In 1939, Bette Davis provided one of her greatest performances as Queen Elizabeth the 1st in the Technicolor MGM drama "The Private Lives of Elizabeth and Essex". She sacrificed for the role, to the extent of shaving her eyebrows plus two inches from her hairline to resemble the aged monarch. So when Twentieth Century Fox went forward with THE VIRGIN QUEEN sixteen years later, it made sense for Bette Davis to once again ascend the throne. Though it does pale dramatically when compared to the earlier film, Bette Davis' regal performance keeps it on a smooth path.

Queen Elizabeth (Bette Davis) falls in love with the younger Sir Walter Raleigh (Richard Todd), despite the scheming of a catty rival (Joan Collins). Though historically, THE VIRGIN QUEEN often plays fast and loose with the truth; Joan Collins (a Fox contract player of the period) creates some fireworks as the "Other Woman"--and her scenes with Davis are fun. Richard Todd and Bette Davis also have an enjoyable rapport, despite Henry Koster's often pedestrian direction.

If you enjoyed "The Private Lives of Elizabeth and Essex", you will most certainly appreciate THE VIRGIN QUEEN. How often does an actor get the chance to revisit a role and get to use their newfound maturity and insight to create a deeper characterisation the second time around?

Highly-recommended for Bette Davis fans.
12 of 12 people found the following review helpful
5.0 out of 5 stars Davis plays Queen Elizabeth I for a second time Feb. 1 2008
By calvinnme - Published on Amazon.com
Format:DVD
This is Davis' second film in which she plays Queen Elizabeth I of England. Personally, I thought 1939's "Private Lives of Elizabeth and Essex" was better, but it is hard to compare the two since this film takes place 15 years earlier in history than "Private Lives" and has Davis essentially playing Elizabeth at the age - 47 - that Davis actually is. The earlier film had Davis at 31 playing Queen Elizabeth in her sixties. Here Richard Todd plays Sir Walter Raleigh, who, like Essex in the earlier film, is a younger man who trades on Elizabeth's love for him to gain some personal glory. Richard Todd plays Raleigh effectively, but there is just no topping the charisma of Flynn's performance in the earlier movie.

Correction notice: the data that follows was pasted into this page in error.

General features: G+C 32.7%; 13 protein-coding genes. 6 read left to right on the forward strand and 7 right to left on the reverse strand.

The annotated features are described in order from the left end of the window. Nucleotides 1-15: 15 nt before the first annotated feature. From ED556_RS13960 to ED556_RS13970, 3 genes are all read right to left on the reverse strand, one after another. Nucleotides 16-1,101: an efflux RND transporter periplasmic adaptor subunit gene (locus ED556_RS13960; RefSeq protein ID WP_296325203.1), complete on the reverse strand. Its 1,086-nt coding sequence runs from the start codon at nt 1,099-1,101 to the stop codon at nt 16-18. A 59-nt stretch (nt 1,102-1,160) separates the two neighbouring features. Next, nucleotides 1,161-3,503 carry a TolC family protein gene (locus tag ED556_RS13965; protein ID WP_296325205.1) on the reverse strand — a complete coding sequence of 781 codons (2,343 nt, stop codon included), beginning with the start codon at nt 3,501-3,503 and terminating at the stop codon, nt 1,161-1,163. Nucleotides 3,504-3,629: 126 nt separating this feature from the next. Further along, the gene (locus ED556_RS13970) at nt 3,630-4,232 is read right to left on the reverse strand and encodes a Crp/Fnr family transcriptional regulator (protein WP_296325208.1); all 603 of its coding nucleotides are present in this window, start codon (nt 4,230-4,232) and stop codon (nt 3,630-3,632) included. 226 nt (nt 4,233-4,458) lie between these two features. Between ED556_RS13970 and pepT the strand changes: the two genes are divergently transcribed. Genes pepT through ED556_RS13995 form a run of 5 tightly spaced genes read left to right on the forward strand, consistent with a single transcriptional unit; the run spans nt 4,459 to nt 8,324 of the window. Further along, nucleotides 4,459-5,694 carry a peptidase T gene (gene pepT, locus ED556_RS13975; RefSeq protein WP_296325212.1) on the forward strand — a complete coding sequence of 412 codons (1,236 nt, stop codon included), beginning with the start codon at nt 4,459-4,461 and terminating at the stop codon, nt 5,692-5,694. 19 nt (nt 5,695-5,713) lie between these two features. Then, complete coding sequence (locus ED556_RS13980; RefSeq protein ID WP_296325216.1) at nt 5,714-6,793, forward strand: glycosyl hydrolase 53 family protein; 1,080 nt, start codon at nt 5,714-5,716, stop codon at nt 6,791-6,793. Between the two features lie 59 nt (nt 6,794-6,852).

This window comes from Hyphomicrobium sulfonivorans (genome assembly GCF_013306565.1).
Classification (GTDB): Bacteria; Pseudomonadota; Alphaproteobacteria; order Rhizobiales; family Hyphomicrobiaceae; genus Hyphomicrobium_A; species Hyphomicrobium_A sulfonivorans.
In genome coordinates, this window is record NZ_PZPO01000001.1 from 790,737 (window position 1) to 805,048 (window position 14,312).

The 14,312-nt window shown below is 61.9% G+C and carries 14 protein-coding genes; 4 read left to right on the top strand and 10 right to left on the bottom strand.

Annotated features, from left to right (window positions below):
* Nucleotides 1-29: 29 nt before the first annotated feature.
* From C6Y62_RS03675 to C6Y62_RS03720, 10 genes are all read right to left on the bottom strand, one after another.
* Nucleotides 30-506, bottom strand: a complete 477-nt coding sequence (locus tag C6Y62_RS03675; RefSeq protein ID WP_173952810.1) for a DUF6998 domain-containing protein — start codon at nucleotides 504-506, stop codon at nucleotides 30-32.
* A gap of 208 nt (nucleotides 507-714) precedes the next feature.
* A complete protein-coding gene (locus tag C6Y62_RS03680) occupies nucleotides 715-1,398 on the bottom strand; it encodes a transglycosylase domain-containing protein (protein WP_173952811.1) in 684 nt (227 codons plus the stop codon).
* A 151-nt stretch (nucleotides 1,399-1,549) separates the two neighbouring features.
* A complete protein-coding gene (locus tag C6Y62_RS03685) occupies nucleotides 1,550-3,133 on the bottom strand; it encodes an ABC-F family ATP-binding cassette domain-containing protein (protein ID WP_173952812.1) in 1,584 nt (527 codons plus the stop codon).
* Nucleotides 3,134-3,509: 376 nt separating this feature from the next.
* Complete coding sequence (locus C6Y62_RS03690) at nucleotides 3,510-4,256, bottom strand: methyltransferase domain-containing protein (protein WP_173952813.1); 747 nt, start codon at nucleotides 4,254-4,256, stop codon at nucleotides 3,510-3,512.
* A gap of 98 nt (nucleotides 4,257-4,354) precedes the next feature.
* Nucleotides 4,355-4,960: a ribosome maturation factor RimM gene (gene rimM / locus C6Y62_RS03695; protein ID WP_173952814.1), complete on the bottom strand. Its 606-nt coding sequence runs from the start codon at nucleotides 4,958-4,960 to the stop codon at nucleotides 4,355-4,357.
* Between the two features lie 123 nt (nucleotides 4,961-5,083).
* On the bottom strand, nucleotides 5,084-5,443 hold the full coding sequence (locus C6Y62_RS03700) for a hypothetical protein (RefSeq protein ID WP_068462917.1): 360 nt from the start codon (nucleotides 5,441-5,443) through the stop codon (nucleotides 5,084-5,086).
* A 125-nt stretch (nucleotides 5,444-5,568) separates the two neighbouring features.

The special features include a "Making Of" featurette, some trailers, and a photo gallery. This film is being released separately and as part of Fox' Bette Davis Centenary Collection.
6 of 6 people found the following review helpful
5.0 out of 5 stars Bette Davis in The Virgin Queen Jan. 10 2006
By Chris - Published on Amazon.com
Format:VHS Tape
Bette Davis reigns supreme in this highly colourful film on the lives of Queen Elizabeth I and Sir Walter Raleigh.

The full pageant of royal life, including the famous laying of Sir Walter's cloak in a puddle to allow the queen to step on it, is brought wonderfully to life.

Joan Collins adds a lot of colour as the royal lady-in-waiting who incurs the queen's wrath by marrying Sir Walter.

A classic period drama with scrumptuous costumes and an all-star cast.

If you liked the 1939 classic The Private Lives of Elizabeth And Essex, you will deffinately love The Virgin Queen. Once again Bette Davis portrays Queen Elizabeth The I magnificently.
4 of 4 people found the following review helpful
3.0 out of 5 stars The film typifies Davis' compelling moves as her proud and cunning performance... Jan. 11 2009
By Roberto Frangie - Published on Amazon.com
Format:DVD